When I woke up this morning, I knew I had an appointment to see a new doctor – a neurologist. I haven’t seen a neurologist since I was probably ten years old. Since I got the diagnosis of Reflex Sympathetic Dystrophy, I’ve spent a lot of time in the waiting room at pain management clinics. There’s no cure for RSD, so pain management was the obvious route, and because these doctors gave me at least a bit of pain relief, we stuck with them and never saw another specialist.
Despite my doubts over the years of my diagnosis, there was never a doctor that questioned it. I would meet a doctor and explain to them that my symptoms didn’t really match those of someone with RSD, and it was like the doctors had on sunglasses and could only see my condition with that color lens. No matter what symptoms I was showing, I had RSD. That’s the trouble with diagnoses: yes, they simplify processes and give a name to the face of someone’s demons, but once you get diagnosed, its difficult to move outside of that realm.
So back to my doctor’s appointment… I was in that kind of mood this morning where everything anybody did or said bothered me. I didn’t want to go to this doctor, and I didn’t want to waste my time. For those of you who have an illness that doesn’t always fit inside the box, you’ll probably understand my frustration. New doctors suck. I hate seeing new doctors, and if my parents hadn’t been in town to make me go to this appointment, I probably would have cancelled it. So I didn’t have the best mind-set going into the appointment, and I expected absolutely nothing constructive to come out of it. I expected to be disappointed.
I was supposed to get a nerve entrapment test done and to do so I had to meet with the neurologist first. The nurse led my parents and me into Dr. Martin’s office after taking my vitals, and at once I liked him. My mom described him later on as that absent minded professor type. She hit it on the head. I wouldn’t be shocked if he was slightly cuckoo, but judging by the huge number of awards and diplomas on his office wall, he is a very intelligent man. I explained everything from the beginning: how the pain started, how I got diagnosed, how it progressed, what treatments I’d had, what my pain felt like now, and the various other things that happen in my body that seemed unrelated but abnormal (like the fact that my feet don’t sweat).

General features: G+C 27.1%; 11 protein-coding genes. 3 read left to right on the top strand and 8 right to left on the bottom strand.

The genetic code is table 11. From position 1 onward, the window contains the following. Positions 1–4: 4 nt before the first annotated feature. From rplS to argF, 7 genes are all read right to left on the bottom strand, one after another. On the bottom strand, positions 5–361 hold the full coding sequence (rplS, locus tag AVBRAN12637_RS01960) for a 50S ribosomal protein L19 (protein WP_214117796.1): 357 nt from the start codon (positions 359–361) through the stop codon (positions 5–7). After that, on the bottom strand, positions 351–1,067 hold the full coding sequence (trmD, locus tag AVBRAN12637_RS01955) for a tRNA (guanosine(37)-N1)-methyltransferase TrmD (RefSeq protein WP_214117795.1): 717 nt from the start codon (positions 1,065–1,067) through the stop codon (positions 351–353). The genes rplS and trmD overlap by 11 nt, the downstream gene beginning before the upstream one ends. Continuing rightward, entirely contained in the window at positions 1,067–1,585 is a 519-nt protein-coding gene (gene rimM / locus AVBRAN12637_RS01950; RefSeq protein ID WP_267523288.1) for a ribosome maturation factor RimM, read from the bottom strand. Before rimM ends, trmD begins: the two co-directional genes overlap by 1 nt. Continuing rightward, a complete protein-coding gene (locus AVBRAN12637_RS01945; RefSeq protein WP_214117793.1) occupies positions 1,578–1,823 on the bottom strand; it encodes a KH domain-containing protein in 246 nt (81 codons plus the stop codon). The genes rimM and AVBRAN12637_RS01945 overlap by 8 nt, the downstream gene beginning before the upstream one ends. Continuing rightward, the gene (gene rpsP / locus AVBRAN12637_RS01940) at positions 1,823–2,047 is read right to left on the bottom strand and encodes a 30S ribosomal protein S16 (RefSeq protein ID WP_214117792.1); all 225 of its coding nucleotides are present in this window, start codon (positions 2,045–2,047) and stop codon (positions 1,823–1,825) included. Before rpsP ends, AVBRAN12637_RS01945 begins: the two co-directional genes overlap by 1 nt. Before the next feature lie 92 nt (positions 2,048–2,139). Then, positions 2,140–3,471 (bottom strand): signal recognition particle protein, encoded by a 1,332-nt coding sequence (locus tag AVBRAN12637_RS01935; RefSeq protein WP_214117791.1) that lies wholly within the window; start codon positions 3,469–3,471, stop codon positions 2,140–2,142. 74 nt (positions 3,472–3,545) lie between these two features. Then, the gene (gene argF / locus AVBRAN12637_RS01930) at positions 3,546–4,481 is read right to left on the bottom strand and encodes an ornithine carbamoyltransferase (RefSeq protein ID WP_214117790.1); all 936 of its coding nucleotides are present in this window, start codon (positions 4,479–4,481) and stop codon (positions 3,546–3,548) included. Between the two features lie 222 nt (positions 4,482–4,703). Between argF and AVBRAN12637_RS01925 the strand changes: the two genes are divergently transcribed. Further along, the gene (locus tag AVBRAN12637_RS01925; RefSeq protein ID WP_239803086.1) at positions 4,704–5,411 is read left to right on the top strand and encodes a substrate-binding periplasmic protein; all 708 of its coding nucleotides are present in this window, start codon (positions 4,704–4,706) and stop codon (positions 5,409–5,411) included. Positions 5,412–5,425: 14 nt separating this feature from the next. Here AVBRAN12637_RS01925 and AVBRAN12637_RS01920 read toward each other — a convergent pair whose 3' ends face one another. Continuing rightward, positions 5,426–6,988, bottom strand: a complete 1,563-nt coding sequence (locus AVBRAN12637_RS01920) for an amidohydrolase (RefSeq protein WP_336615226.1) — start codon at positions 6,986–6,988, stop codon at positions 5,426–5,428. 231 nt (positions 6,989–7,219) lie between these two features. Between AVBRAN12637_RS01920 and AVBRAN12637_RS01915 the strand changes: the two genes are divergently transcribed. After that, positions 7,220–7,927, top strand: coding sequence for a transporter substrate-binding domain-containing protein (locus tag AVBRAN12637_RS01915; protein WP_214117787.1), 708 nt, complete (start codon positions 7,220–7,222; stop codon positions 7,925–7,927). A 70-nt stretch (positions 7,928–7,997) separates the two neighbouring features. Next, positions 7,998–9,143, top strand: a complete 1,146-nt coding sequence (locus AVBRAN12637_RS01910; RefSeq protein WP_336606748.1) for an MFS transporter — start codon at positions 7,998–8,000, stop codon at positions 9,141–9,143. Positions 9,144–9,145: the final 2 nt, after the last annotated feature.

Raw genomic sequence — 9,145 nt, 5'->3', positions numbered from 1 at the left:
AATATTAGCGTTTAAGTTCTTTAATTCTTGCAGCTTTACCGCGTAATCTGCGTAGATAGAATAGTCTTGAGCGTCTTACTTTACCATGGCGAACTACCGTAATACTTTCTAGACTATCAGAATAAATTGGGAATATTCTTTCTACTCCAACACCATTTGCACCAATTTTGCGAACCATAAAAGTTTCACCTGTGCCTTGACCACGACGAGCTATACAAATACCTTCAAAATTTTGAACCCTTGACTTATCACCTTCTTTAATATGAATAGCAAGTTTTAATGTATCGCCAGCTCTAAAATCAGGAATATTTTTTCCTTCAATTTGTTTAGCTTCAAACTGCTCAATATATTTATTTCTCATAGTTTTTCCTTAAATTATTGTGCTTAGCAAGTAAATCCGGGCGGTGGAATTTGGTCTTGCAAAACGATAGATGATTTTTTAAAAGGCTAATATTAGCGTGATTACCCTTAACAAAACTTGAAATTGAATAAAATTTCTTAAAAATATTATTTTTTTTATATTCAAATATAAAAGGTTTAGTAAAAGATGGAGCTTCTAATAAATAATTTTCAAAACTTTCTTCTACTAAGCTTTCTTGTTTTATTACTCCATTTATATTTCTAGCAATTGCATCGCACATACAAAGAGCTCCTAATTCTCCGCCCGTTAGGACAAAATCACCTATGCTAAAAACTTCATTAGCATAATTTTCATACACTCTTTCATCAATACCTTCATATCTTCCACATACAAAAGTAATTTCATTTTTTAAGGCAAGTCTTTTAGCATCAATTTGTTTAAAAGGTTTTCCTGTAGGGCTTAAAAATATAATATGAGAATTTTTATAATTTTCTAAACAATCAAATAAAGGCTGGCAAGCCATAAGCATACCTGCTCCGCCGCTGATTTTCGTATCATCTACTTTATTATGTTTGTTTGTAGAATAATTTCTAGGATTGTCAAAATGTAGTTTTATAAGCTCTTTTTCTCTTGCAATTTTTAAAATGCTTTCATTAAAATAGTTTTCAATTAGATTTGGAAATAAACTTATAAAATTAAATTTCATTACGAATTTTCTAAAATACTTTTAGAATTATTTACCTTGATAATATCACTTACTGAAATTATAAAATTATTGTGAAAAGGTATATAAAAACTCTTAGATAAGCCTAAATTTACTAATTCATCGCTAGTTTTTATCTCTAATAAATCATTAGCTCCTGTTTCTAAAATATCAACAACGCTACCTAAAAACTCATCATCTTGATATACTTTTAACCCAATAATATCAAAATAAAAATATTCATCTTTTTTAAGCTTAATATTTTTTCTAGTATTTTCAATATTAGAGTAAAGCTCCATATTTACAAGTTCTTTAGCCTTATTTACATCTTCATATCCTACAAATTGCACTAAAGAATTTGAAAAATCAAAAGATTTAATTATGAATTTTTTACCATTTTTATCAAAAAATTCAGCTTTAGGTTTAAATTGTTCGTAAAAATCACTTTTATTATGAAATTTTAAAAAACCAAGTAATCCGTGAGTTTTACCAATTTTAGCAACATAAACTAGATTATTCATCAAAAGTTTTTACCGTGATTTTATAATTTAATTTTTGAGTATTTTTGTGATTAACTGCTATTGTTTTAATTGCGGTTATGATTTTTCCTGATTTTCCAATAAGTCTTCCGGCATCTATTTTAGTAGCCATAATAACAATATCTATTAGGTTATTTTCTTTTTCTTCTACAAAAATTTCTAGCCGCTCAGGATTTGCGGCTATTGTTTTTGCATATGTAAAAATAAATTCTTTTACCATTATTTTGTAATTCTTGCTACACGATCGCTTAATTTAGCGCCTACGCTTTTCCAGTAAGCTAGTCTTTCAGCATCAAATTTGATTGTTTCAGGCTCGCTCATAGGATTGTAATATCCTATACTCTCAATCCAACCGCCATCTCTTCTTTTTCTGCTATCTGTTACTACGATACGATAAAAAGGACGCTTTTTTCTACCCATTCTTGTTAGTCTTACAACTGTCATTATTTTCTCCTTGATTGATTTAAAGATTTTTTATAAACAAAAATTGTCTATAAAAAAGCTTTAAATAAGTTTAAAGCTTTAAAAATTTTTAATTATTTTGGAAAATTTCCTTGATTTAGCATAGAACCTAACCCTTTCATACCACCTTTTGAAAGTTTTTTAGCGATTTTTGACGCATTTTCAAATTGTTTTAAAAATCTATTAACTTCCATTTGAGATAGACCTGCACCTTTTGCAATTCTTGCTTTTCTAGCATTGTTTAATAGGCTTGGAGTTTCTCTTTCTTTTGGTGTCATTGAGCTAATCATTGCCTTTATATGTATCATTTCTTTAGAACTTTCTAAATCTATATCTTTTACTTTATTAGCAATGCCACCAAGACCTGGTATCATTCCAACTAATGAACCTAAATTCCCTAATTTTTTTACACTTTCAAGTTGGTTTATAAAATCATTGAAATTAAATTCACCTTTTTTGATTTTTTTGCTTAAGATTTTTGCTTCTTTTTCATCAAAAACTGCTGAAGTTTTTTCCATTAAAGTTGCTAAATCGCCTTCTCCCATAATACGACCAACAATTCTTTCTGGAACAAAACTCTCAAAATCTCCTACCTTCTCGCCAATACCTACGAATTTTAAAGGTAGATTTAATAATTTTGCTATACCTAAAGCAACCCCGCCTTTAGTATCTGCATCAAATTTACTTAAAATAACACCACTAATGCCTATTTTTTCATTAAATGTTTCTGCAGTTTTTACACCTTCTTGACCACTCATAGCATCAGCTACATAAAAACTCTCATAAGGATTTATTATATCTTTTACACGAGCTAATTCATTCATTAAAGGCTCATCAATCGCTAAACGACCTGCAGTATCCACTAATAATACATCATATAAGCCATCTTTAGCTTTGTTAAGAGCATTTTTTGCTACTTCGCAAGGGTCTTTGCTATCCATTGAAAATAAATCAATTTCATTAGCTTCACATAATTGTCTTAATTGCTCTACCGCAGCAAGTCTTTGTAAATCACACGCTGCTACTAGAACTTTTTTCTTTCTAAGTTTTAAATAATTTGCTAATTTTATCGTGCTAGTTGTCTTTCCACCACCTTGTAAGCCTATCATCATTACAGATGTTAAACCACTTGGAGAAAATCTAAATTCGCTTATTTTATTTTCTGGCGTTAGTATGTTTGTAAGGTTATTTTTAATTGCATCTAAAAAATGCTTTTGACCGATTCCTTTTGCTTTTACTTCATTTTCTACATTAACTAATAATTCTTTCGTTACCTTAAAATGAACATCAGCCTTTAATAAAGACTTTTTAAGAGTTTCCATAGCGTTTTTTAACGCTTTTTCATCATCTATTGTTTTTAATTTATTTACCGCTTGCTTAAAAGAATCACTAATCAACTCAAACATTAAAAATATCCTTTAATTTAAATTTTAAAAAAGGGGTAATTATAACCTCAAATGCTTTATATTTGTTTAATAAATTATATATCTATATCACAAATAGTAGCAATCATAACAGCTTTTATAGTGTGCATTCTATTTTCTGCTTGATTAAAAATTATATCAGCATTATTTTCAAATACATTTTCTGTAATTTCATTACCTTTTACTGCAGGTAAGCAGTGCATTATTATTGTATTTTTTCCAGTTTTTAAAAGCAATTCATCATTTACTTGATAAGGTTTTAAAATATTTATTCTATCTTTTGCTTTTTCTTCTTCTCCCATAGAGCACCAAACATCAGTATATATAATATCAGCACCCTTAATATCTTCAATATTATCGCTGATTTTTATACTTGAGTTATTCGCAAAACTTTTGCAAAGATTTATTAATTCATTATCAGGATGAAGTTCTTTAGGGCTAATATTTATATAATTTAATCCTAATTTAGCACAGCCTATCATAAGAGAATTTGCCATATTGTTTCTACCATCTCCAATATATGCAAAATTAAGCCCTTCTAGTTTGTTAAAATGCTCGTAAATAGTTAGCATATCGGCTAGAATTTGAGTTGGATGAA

In a split second he dismissed my diagnosis, and I realized I had found my real-life Dr. House. He was slightly crazy and disturbingly bright, but he wants to figure out what the hell is wrong with me. He wants a diagnosis as much as I do, and for that I am so thankful. Not to say that my previous doctors didn’t care whether or not I was in pain, but pain management doctors approach things differently. They’re not diagnostic people: they treat and manage pain. They don’t cure it. It has its place in medicine, of course, and they’ve helped me a great deal to function in everyday life, but I’ve never had a doctor put two and two together and actually made four. He didn’t take the diagnosis as a given, which meant that he examined every dusty corner of my health to find out what is really going on inside of my body. He came to the conclusion that I have an autoimmune disease (say whaaaaaat?). He doesn’t know which disorder, but it isn’t RSD for sure. He took note of all of these other things that are abnormal about me and realized they’re all related. Symptoms that I didn’t even know I had now matter a great deal, apparently (for example, my hands and feet look like wax, which is a symptom of certain autoimmune deficiencies). He’s going to run some blood work, and if he can’t do the tests and treatments he wants conducted here in Tallahassee, he will send me to the teaching hospital at Vanderbilt (where Dr. Martin has an award named after him, in case you wanted to know) because they are the nation’s leading research center on autoimmune disorders.
I’ve never been so amazed by a doctor in my life! Just the fact that he wants to move in a different direction is heartening to me. For once, I left a doctor’s office feeling encouraged and maybe even hopeful. Plus, I realized something very important today: some opportunities that don’t seem like opportunities can be the game-changer you were hoping for. The game has been changed J We’re moving in a new direction, and I don’t even think I would have gone to the appointment if it had been up to me. I would have missed out on this amazing opportunity. I would have continued to just manage the pain, without ever realizing that maybe the causes matter just as much as the symptoms. I don’t know where I will end up, and now I have no diagnosis, but it seems like we’re on the right road now.
So I’m asking you to not give up on the resources people provide to you. As smart as we think we are, we don’t know everything (surprise surprise!). In fact, we know almost nothing in proportion to the amount of information that’s out there. People and situations are often different than what they appear to be, and we can’t assume that anyone or anything will turn out as planned. We apply knowledge that we already have to situations and people, but if that knowledge is flawed, we will miss out on the majority of the picture. Throw out your preconceived notions and don’t give up on finding an answer for whatever problem you are facing, because tomorrow could be a game-changing day for you!